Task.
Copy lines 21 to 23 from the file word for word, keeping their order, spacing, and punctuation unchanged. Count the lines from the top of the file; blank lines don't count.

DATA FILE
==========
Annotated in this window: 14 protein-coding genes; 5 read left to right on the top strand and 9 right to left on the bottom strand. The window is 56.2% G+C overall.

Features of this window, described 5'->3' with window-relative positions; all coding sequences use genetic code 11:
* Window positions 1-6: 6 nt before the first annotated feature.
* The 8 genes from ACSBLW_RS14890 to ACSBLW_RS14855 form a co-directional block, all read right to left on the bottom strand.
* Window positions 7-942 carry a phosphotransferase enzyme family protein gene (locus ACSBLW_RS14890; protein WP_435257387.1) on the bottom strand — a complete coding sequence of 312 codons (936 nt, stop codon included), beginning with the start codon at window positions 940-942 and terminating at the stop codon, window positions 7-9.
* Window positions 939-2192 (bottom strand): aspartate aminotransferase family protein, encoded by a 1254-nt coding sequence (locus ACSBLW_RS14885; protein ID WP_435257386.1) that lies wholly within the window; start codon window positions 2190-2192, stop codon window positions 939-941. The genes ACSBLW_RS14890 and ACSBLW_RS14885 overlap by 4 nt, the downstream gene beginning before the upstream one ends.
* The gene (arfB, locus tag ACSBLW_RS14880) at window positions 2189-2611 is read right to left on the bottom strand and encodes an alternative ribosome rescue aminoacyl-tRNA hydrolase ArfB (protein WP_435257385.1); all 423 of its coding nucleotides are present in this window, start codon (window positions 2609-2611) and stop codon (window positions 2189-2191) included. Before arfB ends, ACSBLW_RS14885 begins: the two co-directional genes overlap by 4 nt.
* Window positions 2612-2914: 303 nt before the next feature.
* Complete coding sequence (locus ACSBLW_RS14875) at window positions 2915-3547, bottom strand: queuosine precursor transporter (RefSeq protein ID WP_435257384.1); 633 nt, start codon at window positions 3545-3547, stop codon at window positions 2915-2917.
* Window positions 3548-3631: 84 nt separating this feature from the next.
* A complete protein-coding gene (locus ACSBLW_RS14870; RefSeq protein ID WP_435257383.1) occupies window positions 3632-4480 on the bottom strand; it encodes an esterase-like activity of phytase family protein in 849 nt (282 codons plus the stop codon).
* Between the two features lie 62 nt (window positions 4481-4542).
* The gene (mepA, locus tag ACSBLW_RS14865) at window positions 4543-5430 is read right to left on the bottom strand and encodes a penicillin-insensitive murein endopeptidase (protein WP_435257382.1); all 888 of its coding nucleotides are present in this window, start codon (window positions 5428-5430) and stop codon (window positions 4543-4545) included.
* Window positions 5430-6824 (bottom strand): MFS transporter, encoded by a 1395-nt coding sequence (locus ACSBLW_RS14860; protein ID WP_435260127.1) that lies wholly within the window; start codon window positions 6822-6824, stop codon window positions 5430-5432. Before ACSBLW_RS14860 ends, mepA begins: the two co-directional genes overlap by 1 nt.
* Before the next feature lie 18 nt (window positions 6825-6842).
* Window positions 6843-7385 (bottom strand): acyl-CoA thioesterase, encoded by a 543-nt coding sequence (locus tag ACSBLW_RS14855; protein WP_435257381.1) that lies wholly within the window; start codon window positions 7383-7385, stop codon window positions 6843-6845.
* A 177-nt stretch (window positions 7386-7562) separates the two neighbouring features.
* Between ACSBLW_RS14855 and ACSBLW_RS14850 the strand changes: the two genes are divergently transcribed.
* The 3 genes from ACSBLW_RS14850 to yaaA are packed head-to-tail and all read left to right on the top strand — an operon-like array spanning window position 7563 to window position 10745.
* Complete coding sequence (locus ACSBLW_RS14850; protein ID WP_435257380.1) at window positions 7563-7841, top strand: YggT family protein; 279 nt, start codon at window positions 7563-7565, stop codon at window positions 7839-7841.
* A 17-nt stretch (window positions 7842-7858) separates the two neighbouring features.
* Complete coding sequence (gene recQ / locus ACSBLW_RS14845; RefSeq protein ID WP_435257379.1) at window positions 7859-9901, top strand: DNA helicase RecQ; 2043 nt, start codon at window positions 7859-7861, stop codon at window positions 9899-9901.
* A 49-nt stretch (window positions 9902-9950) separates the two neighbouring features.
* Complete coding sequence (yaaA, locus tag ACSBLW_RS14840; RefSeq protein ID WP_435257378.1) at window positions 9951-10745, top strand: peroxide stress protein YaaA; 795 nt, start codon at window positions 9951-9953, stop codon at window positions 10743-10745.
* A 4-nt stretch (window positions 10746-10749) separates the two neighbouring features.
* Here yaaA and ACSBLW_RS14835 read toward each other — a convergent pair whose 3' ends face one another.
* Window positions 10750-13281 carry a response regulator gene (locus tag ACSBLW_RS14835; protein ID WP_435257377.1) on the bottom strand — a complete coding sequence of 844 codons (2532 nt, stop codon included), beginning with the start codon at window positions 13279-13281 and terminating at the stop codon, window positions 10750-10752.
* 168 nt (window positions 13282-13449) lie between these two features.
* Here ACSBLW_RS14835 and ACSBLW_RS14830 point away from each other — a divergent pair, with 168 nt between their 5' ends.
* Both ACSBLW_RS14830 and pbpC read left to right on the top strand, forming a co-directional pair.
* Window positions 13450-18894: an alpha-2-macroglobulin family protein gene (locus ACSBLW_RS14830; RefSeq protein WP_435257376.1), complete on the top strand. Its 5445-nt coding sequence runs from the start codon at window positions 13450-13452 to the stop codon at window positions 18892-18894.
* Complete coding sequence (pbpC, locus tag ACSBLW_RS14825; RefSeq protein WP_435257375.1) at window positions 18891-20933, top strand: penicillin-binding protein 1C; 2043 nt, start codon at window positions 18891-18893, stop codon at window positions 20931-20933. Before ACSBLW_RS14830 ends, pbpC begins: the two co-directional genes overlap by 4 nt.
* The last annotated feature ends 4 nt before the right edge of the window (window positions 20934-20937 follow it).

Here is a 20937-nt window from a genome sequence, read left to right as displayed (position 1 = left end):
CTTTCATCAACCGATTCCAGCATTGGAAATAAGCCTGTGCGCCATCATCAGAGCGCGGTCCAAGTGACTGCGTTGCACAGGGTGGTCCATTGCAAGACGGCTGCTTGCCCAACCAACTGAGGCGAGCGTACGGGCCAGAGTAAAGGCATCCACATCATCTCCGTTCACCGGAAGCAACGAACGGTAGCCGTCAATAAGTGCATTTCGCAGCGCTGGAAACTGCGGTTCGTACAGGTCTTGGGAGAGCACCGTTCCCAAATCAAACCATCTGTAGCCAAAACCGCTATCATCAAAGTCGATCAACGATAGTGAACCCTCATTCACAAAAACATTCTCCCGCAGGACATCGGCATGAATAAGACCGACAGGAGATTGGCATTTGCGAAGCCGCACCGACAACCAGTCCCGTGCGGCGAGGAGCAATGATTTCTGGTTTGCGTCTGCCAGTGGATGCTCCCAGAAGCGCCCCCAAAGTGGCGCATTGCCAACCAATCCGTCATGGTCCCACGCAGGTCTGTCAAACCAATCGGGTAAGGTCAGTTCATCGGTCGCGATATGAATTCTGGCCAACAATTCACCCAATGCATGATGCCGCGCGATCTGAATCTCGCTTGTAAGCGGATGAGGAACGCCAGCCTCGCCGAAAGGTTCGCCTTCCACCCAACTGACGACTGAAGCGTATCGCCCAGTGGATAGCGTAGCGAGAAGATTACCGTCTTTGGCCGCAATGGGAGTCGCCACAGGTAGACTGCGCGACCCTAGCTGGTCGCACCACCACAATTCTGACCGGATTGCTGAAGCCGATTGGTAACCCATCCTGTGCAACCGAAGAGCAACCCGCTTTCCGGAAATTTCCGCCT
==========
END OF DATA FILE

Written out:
* A 17-nt stretch (window positions 7842-7858) separates the two neighbouring features.
* Complete coding sequence (gene recQ / locus ACSBLW_RS14845; RefSeq protein ID WP_435257379.1) at window positions 7859-9901, top strand: DNA helicase RecQ; 2043 nt, start codon at window positions 7859-7861, stop codon at window positions 9899-9901.
* A 49-nt stretch (window positions 9902-9950) separates the two neighbouring features.